If someone is hired, an ideal state would entail HR making sure initial data is correct about an employee so that, by the time their data reaches the IT team, it is completely correct and can trigger additional actions. That information launches the user creation within an IT system. Configured rules ensure users are automatically assigned, provisioned into their accounts and applications, and sent emails to help get them in and register their MFA.
Automation in Identity and Access Management will also send out alerts if a user hasn’t logged in to their account for a set time period. If no action is taken, the user’s access will automatically be disabled. That way, the company is proactively ensuring that users don’t have access to unnecessary assets. And when users leave the company, their access is automatically cut off across the board and their resources (such as content or records) are automatically reassigned to their manager or replacement.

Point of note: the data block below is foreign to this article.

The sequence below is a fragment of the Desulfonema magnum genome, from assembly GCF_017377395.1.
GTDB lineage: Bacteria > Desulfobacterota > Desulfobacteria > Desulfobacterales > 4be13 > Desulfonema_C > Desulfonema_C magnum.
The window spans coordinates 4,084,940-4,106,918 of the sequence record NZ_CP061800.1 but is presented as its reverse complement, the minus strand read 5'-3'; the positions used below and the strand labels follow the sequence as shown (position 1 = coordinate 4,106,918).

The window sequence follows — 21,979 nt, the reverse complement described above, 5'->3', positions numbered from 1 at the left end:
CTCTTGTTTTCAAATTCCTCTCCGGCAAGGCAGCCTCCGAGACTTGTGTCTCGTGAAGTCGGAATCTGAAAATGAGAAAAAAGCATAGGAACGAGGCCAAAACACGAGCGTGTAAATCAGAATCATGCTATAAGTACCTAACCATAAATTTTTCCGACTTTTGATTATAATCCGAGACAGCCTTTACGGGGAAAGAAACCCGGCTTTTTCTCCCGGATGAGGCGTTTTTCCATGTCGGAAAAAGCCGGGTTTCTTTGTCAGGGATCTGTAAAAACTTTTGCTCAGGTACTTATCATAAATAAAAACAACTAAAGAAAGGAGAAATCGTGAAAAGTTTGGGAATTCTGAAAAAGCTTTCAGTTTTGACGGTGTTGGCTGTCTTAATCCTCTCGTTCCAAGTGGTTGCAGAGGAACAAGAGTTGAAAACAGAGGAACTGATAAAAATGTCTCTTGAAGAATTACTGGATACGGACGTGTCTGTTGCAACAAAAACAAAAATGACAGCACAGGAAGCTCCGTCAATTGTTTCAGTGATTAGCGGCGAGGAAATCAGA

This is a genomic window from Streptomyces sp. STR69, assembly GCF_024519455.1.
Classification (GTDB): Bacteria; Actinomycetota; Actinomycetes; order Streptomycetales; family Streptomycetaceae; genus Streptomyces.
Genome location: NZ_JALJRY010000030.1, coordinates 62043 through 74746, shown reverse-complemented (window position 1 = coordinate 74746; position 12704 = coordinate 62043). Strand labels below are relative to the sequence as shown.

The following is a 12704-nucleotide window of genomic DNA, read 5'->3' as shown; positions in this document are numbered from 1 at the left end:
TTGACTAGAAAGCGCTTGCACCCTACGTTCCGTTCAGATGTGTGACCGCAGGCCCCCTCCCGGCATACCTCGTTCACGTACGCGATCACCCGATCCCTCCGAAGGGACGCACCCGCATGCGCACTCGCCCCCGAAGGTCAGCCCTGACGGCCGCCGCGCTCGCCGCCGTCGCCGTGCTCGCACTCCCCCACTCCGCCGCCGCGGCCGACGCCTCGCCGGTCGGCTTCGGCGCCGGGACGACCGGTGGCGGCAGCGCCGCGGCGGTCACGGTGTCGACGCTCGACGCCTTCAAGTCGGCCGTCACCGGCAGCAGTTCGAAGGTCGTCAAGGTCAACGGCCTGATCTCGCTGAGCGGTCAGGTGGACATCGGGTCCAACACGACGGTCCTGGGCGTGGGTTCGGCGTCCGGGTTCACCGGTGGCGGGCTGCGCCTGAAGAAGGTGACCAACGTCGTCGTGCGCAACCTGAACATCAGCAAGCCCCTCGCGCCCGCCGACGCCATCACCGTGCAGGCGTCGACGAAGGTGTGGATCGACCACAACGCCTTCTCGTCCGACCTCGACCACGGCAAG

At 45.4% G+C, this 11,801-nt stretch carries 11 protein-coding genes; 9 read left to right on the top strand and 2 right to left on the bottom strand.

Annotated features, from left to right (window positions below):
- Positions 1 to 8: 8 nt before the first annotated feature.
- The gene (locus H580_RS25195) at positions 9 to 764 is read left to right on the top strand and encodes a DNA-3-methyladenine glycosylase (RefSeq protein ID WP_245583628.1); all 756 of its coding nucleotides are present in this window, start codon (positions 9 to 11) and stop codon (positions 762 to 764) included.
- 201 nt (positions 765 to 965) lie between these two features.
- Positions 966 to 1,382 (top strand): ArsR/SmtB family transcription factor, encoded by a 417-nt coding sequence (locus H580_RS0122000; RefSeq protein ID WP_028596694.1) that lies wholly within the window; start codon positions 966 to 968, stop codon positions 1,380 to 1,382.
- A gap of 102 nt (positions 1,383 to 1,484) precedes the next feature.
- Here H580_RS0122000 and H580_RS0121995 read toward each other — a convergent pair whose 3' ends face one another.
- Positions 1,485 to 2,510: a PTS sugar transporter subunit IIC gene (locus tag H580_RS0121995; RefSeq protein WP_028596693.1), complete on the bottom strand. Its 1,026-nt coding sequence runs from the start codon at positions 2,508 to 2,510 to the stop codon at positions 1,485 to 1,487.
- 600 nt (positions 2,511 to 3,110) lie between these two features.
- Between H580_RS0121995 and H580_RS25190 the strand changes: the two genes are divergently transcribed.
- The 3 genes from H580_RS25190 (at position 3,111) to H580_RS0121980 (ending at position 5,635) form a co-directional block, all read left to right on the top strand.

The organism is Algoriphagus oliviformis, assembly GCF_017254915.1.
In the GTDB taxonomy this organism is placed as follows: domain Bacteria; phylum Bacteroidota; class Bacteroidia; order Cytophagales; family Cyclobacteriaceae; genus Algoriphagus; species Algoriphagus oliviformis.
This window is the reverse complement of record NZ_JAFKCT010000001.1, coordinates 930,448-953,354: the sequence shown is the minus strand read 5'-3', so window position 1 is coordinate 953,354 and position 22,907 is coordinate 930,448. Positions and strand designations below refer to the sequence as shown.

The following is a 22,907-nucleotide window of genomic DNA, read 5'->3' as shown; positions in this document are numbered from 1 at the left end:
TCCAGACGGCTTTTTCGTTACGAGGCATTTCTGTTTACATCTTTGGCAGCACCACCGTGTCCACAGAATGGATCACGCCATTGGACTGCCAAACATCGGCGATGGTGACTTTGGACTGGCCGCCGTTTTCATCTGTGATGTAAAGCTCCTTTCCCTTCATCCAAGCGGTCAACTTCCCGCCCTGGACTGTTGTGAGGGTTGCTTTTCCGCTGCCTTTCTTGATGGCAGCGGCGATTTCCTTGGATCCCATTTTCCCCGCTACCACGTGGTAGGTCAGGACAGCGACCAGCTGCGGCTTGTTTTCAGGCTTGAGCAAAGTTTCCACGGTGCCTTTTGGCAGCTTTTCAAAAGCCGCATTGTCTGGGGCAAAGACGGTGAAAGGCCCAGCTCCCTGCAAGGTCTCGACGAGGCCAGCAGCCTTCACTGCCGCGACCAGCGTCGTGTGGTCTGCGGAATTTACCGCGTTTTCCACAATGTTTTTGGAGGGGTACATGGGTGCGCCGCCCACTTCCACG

Implementing automation in identity and access management is an excellent initiative for organizations with goals of streamlining team efficiencies, increasing overall security without impacting their user experience or increasing costs. When implemented correctly, it enables organizations to have a seamless process that manages the full employee lifecycle. Getting your IAM to a state in which employees only have the access they need when they need it is a critical step in adapting to an ever-evolving threat landscape with unparalleled visibility, control and protection, and another step towards unified identity security.